• Employment in arms > Production per 1000: . Figures expressed per thousand population for the same year.
  • Manpower > Availability > Males age 15-49: The total numbers of males aged 15-49. This statistic assumes that every individual is fit to serve.
  • Arms imports > Constant 1990 US$ > Per capita: Arms transfers cover the supply of military weapons through sales, aid, gifts, and those made through manufacturing licenses. Data cover major conventional weapons such as aircraft, armored vehicles, artillery, radar systems, missiles, and ships designed for military use. Excluded are transfers of other military equipment such as small arms and light weapons, trucks, small artillery, ammunition, support equipment, technology transfers, and other services. Per capita figures expressed per 1 population.
  • Conventional arms imports per capita: Conventional arms transfers (1990 prices) - Imports (US$ millions) Refers to the voluntary transfer by the supplier (and thus excludes captured weapons and weapons obtained through defectors) of weapons with a military purpose destined for the armed forces, paramilitary forces or intelligence agencies of another country. These include major conventional weapons or systems in six categories: ships, aircraft, missiles, artillery, armoured vehicles and guidance and radar systems (excluded are trucks, services, ammunition, small arms, support items, components and component technology and towed or naval artillery under 100-millimetre calibre). Figures expressed per capita for the same year.
  • Forces in Europe > Battle Tanks per million: Conventional armed forces in Europe. SIPRI Yearbooks 1991-2003. Conventional arms control. Last update: July 2006. Figures expressed per million population for the same year.
  • Manpower reaching military age annually > Females per thousand people: This entry is derived from Military > Manpower reaching military age annually, which gives the number of males and females entering the military manpower pool (i.e., reaching age 16) in any given year and is a measure of the availability of military-age young adults. Figures expressed per thousand people for the same year.
  • Manpower reaching military age annually > Females: This entry is derived from Military > Manpower reaching military age annually, which gives the number of males and females entering the military manpower pool (i.e., reaching age 16) in any given year and is a measure of the availability of military-age young adults.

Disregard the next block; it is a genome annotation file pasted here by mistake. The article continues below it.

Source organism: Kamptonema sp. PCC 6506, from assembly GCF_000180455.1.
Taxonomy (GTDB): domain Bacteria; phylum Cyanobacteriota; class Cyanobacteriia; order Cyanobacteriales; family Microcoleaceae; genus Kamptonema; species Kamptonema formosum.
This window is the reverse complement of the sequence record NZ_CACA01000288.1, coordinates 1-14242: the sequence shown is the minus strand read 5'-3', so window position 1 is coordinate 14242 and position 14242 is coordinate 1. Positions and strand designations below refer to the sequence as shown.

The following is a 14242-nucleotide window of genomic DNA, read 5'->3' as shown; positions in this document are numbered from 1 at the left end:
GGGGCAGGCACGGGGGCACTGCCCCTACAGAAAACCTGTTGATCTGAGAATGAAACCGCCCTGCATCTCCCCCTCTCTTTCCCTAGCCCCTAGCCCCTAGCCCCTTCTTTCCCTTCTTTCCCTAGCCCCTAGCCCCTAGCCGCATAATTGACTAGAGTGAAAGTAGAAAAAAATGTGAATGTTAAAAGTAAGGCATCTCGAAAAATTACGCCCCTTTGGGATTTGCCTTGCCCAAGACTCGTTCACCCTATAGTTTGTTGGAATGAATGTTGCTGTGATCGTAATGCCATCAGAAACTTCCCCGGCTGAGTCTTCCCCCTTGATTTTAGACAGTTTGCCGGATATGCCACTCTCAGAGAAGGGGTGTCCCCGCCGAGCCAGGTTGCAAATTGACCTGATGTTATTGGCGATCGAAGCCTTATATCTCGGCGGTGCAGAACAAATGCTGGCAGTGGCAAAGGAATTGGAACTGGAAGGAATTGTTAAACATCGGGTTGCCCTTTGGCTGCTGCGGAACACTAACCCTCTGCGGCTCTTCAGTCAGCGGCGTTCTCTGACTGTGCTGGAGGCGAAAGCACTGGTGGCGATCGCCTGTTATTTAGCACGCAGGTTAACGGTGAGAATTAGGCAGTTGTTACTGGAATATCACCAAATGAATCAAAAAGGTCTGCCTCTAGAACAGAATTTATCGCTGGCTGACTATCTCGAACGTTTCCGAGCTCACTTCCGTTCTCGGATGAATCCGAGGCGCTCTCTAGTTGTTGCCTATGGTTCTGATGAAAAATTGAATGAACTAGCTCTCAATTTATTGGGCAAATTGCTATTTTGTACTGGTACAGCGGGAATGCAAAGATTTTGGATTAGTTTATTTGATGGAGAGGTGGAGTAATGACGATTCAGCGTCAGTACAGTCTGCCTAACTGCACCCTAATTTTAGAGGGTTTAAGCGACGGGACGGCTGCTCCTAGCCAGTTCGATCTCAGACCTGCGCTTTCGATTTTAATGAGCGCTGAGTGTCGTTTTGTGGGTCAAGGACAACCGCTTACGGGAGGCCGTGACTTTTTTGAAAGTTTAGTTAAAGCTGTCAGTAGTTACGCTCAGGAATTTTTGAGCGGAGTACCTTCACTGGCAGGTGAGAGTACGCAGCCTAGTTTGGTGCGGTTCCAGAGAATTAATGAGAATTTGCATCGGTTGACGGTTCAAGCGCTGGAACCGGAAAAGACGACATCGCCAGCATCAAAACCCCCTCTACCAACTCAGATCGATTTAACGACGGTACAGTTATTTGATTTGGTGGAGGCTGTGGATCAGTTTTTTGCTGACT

• Manpower > Availability > Males age 15-49 per 1000: The total numbers of males aged 15-49. This statistic assumes that every individual is fit to serve. Figures expressed per thousand population for the same year.
  • Iraq pledges of reconstruction aid: Amount pledged by donor countries for reconstruction in Iraq, as of December 31, 2005. NOTES ON PLEDGES OF RECONSTRUCTION AID TABLE: The European Commission has pledged $518,119,988, which includes an additional January 2005 pledge of 200 million Euros (approximately $260 million), not yet formally committed to UNDG or World Bank Iraqi Trust Fund. Not incuded in this graph is $65,000,000 in additional pledges from Kuwait. "The World Bank, United Nations and CPA estimated Iraq will need $56 billion for reconstruction and stabilization efforts from 2004 to 2007, but that estimate is probably too low." -Brookings Institute. UPDATE ON 2003 MADRID CONFERENCE PLEDGES: Of the $13.5 billion pledged by donors other than the United States, $3.2 billion has been disbursed as of December 2005. The figure for the United States is derived from the IRRF 1 and 2. Status of the IRRF 2 as of January 6, 2006: $16.9 billion as been committed, and just over $10.1 billion has been expended.
  • Manpower reaching military service age annually > Males age 18-49 per 1000: This entry gives the number of draft-age males and females entering the military manpower pool in any given year and is a measure of the availability of draft-age young adults. Figures expressed per thousand population for the same year.
  • Forces in Europe > ACVs per million: Conventional armed forces in Europe (ACVs = Armoured Combat Vehicles). Figures expressed per million population for the same year.